South African Engineers expose Discovery Vitality cheaters
When you say the words “cheating” and “hack” Ashley Madison immediately comes to mind. But in South Africa, a different type of cheating is happening and a group of student managed to expose it.
In South Africa, being part of Discovery Medical Aid means that you are rewarded for being healthy. Members are rewarded with points for visiting the doctor regularly for a check-up and eating healthily with the theory that if members look after themselves, the Medial Aid will have less to pay in medical bills.
One of the ways to earn these points is via working out at the gym. But working out takes time and requires to actually break-a-sweat. Members also have to commit to attend the gym with a minimum number of sessions per month or pay a higher membership rate. Therefore, sneaky members have figured out that as long as they swipe their card to access the gym, the session is registered and they earn the points without actually working out. In Other words, defeating the system.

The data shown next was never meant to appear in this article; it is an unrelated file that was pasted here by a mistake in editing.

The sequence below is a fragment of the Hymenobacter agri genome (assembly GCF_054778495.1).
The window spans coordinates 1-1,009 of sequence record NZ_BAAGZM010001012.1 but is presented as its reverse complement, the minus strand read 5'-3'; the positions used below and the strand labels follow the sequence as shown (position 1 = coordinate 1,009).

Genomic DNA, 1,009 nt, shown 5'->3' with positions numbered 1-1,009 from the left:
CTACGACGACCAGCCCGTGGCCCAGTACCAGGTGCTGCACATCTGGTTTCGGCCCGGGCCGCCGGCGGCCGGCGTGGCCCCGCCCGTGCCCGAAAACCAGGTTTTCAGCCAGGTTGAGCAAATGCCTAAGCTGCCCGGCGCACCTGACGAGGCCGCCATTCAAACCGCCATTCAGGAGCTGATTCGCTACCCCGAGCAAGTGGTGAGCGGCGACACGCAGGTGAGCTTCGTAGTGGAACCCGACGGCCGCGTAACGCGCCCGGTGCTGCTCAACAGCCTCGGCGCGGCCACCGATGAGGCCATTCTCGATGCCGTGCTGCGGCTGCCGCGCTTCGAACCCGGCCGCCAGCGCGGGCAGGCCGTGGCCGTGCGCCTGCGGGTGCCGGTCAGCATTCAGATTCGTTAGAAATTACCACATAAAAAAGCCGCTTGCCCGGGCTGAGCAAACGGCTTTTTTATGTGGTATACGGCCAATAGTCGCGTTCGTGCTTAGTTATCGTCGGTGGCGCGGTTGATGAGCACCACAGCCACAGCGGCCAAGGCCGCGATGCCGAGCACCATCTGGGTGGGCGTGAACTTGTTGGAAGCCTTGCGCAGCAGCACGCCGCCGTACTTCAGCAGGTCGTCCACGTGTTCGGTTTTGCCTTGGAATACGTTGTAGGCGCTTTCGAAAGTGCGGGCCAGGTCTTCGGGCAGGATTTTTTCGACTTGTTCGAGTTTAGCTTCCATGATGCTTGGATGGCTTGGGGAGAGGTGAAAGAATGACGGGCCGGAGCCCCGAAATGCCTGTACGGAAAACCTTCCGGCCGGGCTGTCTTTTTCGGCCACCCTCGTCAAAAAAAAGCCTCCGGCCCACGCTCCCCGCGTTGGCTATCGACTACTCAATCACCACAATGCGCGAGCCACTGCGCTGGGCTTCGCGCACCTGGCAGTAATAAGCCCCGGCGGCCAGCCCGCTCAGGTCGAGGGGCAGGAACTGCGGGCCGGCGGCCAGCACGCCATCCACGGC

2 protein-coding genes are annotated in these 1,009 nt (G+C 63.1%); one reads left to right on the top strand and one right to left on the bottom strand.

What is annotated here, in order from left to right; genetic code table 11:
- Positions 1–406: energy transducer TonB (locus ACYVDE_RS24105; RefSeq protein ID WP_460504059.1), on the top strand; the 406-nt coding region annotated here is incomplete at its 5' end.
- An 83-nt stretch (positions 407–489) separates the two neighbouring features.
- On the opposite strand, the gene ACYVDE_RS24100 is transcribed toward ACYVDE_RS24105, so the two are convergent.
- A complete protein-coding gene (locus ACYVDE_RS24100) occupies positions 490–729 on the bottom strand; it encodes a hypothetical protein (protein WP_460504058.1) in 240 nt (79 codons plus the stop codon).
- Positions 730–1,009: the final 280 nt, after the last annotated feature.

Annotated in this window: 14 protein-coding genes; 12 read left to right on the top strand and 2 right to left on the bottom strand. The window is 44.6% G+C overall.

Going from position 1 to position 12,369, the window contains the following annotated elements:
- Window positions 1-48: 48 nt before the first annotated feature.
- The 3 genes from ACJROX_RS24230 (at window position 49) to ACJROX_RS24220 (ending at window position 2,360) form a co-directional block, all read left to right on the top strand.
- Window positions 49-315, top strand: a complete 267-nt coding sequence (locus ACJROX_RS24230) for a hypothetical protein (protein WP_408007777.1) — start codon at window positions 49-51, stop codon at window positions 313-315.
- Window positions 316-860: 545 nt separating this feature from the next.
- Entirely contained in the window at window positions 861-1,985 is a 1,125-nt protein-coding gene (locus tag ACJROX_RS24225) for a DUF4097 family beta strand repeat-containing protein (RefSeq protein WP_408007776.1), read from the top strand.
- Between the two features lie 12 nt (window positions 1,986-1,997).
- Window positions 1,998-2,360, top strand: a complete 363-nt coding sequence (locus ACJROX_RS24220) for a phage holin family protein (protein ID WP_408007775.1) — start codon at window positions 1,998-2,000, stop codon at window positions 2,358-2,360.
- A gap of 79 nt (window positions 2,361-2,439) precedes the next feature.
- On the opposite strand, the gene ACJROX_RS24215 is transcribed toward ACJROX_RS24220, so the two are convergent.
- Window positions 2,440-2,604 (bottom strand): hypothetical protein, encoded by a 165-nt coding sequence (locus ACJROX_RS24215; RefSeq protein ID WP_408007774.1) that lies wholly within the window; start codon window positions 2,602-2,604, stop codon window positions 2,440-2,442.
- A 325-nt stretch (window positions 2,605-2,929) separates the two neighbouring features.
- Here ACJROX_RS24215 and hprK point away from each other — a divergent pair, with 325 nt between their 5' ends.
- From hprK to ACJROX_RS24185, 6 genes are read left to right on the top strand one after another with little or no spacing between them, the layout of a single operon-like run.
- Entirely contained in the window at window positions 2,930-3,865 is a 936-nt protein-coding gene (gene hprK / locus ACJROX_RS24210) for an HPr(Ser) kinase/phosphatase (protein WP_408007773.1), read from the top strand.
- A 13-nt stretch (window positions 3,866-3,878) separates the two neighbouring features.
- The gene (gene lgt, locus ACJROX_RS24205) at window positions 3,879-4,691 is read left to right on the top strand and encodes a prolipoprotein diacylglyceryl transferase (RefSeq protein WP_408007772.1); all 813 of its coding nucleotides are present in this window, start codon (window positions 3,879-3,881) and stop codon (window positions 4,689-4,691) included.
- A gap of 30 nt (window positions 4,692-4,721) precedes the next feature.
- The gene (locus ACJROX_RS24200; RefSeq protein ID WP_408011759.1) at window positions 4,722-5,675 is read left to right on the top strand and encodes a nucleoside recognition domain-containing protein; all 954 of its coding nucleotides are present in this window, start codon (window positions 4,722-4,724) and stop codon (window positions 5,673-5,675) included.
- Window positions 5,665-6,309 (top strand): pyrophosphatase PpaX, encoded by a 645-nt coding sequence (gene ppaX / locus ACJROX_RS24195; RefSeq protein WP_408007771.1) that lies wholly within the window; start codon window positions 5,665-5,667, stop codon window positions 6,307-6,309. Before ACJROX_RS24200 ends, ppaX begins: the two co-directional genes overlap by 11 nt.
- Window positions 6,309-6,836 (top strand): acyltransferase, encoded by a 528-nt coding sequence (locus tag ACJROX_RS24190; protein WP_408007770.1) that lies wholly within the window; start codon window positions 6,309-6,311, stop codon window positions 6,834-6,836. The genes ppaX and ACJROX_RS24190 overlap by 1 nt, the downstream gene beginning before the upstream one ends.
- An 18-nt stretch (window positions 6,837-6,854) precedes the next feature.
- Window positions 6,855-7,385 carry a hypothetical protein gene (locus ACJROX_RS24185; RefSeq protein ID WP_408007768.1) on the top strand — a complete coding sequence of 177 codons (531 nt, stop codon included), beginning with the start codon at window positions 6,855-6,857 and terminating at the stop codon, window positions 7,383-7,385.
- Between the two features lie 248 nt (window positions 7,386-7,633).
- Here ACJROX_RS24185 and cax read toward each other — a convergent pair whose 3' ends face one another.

To combat this a group of five guys Kyle Welsh, Micheal Brooke, Ross Guy, Wald Bezuidenhout, Waseem Nabi, had worked out a way to better monitor the system for Discovery:
This system was revealed at the Discovery GrandHack Hackathon held at the JoziHub from 27th to 29th of July 2015 where the 5 third-year software engineering students from the University of Johannesburg, demonstrated their ability to design an entire system in 48 hours which solves a real issue.
The system consists of an NFC system which is scanned by the mobile phone as each machine is used. The system counts number of reps, kilometres walked and other relevant information. The team even managed to link the system to the FitBit heart rate system to log the heart rate. This information is sent back to the medical aid who can reward members who actually worked out.
“The students had previously mastered all the technology they needed on their own,” says a lecturer from the UJ Academy for Computer Science and Software Engineering (ACSSE).
The university has an impressive record churning out winners as UJ ACSSE students have won the national finals of the Microsoft Imagine Cup four times in the past six years, as well as the Discovery GradHack Hackathon in South Africa in 2014 and 2015.